The Sacrificial Pew

Church pews are always hard to come by during the holidays.  I hadn’t heard the term C and E’s until I was in my late teens.  These are individuals choosing to attend a Holy Ceremony only on Christmas and Easter.  Pews are reserved for C and E’s two days out of the year.   I have no problem with this.  Maybe that’s because I don’t go to church  anymore.  Perfectly understanding and supporting our 1st amendment, exercising Freedom of Religion, I believe some Christians took liberties with that constitutional right.  Christians attending mass only on Christmas and Easter conveniently interpreted  it by thinking it stated “Freedom of Timely Religion”, or perhaps, “Freedom of Intermittent Religion”.

Around the age of six or seven, I began noticing this sacrificial pew phenomenon, also known in the liturgical profession as SPP.  Personally, I didn’t really mind getting to church early.  I’d sit in a pew in the back row with Dad, Mom, and several brothers and sisters until being kindly forced minutes later by Dad to sacrifice our pew to some poor old bag who showed up late with her deadbeat nephew.  Looking at the bright side, I thought standing up was actually better than sitting, then standing, sitting then standing, and well, you know the Catholic drill.  Standing during the entire ceremony seemed to simplify mass.

Usually, during the non holiday season, I’d tend to drift off in the pew only to be gracefully awakened by brothers who understood when to stand and when to sleep.  Avoiding sitting next to my father, the bruises my brothers provided were well worth it.  If Dad caught you snoozing, it was Liturgy Lecture time after church, extending the mass an extra 15 minutes in the parking lot, thus cutting into my Sunday football.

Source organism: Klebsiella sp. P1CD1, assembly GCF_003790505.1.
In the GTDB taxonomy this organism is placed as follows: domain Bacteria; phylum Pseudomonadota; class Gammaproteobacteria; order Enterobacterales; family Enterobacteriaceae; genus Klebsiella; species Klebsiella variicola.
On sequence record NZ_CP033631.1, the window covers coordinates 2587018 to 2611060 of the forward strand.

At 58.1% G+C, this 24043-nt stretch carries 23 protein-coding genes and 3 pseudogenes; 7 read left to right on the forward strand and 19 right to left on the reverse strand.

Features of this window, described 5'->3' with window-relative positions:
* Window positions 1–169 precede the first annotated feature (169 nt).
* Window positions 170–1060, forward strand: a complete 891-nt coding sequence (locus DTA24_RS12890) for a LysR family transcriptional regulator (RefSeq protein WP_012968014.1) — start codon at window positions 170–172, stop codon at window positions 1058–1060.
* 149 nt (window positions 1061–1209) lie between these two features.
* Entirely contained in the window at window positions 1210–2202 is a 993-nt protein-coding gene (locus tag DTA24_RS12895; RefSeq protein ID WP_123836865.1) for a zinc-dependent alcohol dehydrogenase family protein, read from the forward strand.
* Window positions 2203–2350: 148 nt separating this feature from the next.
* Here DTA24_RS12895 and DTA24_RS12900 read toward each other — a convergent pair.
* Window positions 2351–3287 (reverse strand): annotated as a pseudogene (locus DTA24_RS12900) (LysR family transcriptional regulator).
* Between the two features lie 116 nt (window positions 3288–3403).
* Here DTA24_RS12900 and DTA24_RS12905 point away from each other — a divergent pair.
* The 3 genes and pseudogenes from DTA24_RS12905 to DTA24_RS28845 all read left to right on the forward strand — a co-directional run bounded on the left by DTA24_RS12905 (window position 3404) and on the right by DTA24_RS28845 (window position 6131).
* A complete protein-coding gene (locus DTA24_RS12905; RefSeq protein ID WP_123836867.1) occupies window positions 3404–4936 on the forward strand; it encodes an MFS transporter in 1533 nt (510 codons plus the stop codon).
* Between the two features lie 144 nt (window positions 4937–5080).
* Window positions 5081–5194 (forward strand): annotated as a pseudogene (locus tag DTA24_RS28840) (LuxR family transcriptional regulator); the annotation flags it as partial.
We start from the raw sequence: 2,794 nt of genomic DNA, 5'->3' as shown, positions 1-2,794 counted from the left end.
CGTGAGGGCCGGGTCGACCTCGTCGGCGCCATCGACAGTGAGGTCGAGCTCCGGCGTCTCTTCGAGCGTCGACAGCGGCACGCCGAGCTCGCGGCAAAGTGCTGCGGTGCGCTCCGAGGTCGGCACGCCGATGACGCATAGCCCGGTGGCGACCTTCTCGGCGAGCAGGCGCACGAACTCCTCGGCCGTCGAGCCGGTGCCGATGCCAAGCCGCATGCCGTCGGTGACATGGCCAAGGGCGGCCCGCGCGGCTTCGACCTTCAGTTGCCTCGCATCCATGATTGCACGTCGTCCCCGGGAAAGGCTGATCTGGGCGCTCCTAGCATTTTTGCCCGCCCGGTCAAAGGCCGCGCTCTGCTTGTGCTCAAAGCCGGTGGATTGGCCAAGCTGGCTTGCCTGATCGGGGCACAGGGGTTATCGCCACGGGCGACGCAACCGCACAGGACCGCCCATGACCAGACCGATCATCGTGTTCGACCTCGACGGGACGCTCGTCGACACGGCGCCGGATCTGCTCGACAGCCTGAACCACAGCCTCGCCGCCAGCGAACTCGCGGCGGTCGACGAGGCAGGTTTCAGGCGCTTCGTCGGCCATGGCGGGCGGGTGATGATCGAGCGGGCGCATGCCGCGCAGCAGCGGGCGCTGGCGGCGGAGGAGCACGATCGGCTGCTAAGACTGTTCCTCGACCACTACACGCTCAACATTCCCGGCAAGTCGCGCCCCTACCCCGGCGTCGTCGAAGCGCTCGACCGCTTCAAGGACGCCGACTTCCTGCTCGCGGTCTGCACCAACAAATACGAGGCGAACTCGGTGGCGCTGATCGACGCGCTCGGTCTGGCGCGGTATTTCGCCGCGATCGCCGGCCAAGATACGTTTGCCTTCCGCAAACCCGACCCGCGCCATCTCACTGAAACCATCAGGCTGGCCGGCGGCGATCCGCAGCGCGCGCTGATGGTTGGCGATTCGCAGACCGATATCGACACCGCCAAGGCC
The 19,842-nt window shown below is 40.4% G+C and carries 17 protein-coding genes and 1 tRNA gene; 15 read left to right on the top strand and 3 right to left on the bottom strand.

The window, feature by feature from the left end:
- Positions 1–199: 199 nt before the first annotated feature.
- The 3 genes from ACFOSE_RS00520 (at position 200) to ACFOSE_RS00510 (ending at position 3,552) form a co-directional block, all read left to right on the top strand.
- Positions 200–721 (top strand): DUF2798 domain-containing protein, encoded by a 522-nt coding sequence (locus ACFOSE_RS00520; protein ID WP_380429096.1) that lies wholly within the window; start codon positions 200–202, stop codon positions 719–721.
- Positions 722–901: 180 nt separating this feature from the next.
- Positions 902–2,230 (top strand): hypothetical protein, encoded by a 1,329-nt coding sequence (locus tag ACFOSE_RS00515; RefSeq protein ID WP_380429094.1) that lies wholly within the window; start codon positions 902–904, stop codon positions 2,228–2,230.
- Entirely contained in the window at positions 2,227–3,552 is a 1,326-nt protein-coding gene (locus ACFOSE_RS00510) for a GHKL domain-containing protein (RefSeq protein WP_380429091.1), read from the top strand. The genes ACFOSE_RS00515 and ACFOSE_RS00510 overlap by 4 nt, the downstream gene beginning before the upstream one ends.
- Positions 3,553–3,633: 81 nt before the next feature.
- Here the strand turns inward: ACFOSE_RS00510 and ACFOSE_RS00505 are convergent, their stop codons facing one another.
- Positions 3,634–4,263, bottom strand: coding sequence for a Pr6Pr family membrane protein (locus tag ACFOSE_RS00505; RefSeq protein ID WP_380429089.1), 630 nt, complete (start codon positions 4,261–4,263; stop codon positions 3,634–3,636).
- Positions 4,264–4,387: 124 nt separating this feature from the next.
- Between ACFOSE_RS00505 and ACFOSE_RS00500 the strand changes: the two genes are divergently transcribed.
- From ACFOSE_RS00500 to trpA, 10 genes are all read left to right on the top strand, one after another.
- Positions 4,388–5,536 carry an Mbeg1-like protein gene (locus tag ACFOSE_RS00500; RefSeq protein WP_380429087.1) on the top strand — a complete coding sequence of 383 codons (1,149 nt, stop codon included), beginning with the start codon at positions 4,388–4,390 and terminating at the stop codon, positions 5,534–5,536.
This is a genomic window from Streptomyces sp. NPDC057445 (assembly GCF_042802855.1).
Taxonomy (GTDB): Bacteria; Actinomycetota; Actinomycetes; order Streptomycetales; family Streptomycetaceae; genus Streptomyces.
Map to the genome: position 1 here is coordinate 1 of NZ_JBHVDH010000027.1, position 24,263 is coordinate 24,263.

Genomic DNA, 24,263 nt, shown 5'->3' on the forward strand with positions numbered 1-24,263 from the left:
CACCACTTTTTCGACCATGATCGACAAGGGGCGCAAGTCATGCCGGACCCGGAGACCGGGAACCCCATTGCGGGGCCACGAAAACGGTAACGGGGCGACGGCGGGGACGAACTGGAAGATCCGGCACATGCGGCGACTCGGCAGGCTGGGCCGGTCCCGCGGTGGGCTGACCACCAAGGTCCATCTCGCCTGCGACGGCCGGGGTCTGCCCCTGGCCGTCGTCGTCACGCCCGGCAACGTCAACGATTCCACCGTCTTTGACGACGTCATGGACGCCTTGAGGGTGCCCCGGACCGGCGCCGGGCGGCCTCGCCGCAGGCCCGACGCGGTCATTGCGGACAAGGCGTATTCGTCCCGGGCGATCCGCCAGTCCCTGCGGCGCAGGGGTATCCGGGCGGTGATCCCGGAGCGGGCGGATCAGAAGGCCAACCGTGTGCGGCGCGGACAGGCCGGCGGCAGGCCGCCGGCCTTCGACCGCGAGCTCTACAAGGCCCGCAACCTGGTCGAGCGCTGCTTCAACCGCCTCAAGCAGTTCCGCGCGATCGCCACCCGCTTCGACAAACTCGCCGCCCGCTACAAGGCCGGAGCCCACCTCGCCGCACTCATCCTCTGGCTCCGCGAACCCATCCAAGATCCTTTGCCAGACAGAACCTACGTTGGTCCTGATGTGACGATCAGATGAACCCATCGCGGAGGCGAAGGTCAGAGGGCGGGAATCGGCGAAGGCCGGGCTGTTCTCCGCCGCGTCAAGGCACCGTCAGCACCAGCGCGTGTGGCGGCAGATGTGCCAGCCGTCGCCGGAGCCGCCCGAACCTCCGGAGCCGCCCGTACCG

By age eight or nine, I begin questioning the sacrificial pew, but I’d bite my tongue because I was not quite religiously educated enough to make a proper argument with my father.  Even if I had been, Dad’s glare was the only argument required for him to succeed.  To his benefit, after church, he would make his best attempt to explain why this is the right thing to do for these poor elderly C and E’s who needed the pew more than I did.  I thought, and again, only thought, these Q-Tips who needed this pew should learn the virtues of “punctuality.”


There were those random years when I’d be teased by the pews when the last two rows were empty.  We’d sit down blissfully, only to have our hopes crushed fifteen minutes into the church service when a bus full of cotton tops would bust open the doors, bingo blotters in tow, demanding to be seated.  The ushers would do their best, but we knew our row would be the first to go. (Our family did, on occasion, take up an entire row.)  It was like a hockey game when the players, right in the middle of action, are allowed to make substitutions by leaping over their bench railing.  Similarly, we’d have to jump over the back of the pews to avoid a walker cracking one of us in the shin.  Dad acted as our hockey coach.  “Greg, you and Tom are the first to go.  Ben, you’re next.”  Fruitlessly, Greg would argue.  “We’re not even the oldest!”  What about Patricia, Dorothy and Maggie?  They’re all older than us!”  Dad craftily explained to Greg why the AARP members, and other females, always come first, even if they show up last.

Attending Catholic classes at the age of ten and eleven, I began to learn about items such as The Ten Commandments.  One of the Commandments shouted, “Thou Shalt Not Steal.”  Aha!  Now I have a piously educated argument with my father.  I tried to convince him that sacrificing pews was just allowing the untimely and unjust to steal from us.  Instead of kindly reinforcing the differences between right and wrong, or sacrificing and stealing, he told me to get in the car and stop questioning His Commandments or he would be forced to kick my ass up between my shoulder blades.

Between the ages of twelve and thirteen, I had matured and finally understood why we all have to make sacrifices.  No, it’s not just to avoid getting your ass kicked up between your shoulder blades, but rather, it can merely mean saving a dying art which was once called chivalry:  courtesy, generosity, and valor.  My father had his own misgivings, but he always reinforced, by example, the importance of courteousness, generosity and valor.  So easily these can be displayed by simply sacrificing a pew.


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